120 + Volunteers Armed with GPS to Measure Water on San Pedro River
Hear first-hand volunteer experiences; talk to water expert about future
Tuscon, AZ | June 16, 2014
Who: 120+ volunteers will be on foot, armed with GPS technology, measuring where water is present on the San Pedro River. Volunteers say the rewards of having great wildlife encounters, rare access to scenic river stretches, and knowing they are having a positive impact outweigh extreme heat, quicksand and other challenges.
What: 16th annual San Pedro River mapping to determine where water is present. Dozens of partners coordinate this massive effort that covers more than 300 miles within the San Pedro River Basin. In addition to local residents along the river, there are many partners including The Nature Conservancy, the Bureau of Land Management, National Park Service, Borderlands Restoration, Arizona Game and Fish, Community Watershed Alliance of Benson, Cascabel voluneers, and Mexican partners and landowners among others.
When: Saturday, June 21 from 6:00 a.m. – 12:00 p.m.
Where: The San Pedro River, from its headwater streams in Mexico to its confluence with the Gila River near Winkelman, tributaries of the San Pedro including the Babocomari River, Aravaipa Creek, Hot Springs Canyon and many other smaller tributaries, covering more than 300 miles. When this effort began in 1999, volunteers mapped 50 river miles.
Why: The increasing demands for water coupled with drought conditions continue to affect water availability in the San Pedro River Basin for both people and nature. Because the extended drought continues, this project is increasingly urgent to determine long-term trends. Last year’s mapping revealed that water was present in 32-percent of the river overall in late June before the monsoon rains began. By determining what areas no longer flow via the annual mapping, the Conservancy and many partners can determine where to focus conservation projects. The health of the San Pedro is important to our future, and the millions of birds that use this migratory pathway each year.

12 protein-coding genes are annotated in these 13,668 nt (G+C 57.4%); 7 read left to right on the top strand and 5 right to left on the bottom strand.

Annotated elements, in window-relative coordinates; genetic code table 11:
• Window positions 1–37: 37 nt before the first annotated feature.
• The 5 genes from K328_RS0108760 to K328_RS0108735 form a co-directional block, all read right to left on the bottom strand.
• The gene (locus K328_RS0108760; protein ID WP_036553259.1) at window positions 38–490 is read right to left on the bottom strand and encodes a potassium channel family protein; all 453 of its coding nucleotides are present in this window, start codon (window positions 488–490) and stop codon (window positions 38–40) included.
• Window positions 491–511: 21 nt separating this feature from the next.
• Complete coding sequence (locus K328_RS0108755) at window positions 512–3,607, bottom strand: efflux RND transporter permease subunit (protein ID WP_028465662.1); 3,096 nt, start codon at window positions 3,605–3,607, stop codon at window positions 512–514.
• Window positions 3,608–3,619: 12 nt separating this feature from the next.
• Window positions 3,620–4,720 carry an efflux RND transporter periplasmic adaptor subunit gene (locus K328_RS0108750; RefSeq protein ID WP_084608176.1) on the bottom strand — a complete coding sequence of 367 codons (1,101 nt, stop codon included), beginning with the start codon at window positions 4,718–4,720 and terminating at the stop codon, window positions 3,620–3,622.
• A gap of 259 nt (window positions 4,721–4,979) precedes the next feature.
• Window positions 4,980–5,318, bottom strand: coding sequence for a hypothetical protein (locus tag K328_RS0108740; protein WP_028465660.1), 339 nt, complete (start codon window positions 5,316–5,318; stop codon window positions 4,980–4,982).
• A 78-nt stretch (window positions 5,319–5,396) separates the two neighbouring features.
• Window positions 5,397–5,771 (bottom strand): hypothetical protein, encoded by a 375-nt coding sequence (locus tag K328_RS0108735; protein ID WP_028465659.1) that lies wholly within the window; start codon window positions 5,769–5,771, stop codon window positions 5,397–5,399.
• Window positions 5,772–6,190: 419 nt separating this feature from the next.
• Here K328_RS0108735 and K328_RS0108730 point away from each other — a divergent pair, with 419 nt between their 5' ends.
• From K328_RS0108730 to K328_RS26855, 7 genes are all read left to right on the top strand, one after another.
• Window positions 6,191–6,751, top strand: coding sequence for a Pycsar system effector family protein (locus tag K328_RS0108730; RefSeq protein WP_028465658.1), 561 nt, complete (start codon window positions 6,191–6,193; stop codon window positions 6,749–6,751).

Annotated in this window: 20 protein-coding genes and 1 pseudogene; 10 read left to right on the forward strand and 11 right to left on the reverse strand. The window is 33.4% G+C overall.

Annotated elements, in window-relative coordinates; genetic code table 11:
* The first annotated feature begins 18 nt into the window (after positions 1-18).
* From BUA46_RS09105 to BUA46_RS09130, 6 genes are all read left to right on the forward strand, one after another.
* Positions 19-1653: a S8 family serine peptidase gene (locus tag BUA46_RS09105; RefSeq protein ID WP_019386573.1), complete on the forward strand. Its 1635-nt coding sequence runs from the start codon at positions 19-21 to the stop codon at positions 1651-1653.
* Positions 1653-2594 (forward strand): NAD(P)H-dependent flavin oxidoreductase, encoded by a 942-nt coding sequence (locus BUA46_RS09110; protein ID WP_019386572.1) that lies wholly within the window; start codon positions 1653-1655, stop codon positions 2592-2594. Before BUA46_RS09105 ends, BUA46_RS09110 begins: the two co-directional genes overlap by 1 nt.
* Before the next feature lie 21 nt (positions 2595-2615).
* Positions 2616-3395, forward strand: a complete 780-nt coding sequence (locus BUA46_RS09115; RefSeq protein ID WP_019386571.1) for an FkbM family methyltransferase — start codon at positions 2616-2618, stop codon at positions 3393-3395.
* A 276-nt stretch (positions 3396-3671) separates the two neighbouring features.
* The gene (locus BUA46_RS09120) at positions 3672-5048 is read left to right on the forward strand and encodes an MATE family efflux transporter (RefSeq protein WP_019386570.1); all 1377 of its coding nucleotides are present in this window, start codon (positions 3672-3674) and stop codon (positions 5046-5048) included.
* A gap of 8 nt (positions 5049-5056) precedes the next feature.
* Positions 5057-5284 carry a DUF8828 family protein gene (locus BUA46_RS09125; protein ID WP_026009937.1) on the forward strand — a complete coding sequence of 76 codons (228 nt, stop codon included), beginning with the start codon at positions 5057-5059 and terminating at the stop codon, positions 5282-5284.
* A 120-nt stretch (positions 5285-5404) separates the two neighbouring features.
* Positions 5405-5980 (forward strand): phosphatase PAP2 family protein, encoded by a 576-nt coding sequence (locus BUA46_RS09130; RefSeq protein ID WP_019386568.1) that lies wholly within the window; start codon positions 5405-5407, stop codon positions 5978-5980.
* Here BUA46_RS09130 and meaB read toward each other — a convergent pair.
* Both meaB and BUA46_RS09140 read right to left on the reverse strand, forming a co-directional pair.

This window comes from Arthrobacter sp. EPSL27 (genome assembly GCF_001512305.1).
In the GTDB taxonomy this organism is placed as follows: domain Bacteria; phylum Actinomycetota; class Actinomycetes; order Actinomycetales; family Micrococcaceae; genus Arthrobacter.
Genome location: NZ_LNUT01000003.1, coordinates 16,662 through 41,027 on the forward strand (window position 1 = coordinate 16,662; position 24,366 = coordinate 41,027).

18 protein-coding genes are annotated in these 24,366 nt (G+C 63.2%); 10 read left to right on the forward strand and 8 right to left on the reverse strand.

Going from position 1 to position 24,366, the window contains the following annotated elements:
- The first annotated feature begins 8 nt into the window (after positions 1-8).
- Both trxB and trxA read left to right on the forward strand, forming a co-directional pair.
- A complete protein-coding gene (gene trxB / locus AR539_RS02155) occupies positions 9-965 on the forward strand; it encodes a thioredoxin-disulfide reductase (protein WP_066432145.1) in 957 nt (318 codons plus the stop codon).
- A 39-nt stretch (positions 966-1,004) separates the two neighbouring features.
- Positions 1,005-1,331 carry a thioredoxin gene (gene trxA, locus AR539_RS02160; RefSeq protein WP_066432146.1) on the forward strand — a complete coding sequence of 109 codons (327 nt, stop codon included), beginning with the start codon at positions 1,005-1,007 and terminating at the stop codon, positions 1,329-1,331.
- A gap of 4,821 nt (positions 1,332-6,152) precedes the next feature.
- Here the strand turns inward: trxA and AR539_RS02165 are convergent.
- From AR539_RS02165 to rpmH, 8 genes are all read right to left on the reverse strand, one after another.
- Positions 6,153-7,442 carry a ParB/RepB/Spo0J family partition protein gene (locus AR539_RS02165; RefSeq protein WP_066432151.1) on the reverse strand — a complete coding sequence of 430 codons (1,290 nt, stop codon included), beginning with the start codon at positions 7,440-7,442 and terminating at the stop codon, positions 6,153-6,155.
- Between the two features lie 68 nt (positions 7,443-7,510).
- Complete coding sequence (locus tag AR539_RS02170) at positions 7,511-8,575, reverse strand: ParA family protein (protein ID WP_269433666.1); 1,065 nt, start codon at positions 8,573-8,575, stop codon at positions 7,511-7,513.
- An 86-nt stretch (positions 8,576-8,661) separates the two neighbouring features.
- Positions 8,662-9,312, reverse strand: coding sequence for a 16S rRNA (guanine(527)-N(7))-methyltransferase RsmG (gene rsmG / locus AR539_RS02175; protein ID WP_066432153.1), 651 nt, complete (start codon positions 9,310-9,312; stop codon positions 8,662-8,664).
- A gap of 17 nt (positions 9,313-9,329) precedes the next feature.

Impact: As we move into our 16th year of determining where water is present on the river, our science shows us that our conservation actions are having a positive impact. In fact, this mapping information, along with USGS monitoring data has helped the Conservancy, Cochise County and Fort Huachuca design an innovative regional recharge effort designed to put more water back in the ground, improving the river’s health, and increasing groundwater supplies for both people and nature. Construction of the first recharge facility for stormwater, including specialized infiltration trenches and dry wells is underway right now.
The Nature Conservancy is a leading conservation organization working around the world to conserve the lands and waters on which all life depends. Visit The Nature Conservancy on the web at www.nature.org. To learn about the Conservancy’s global initiatives, visit www.nature.org/global. To keep up with current Conservancy news, follow @nature_press on Twitter.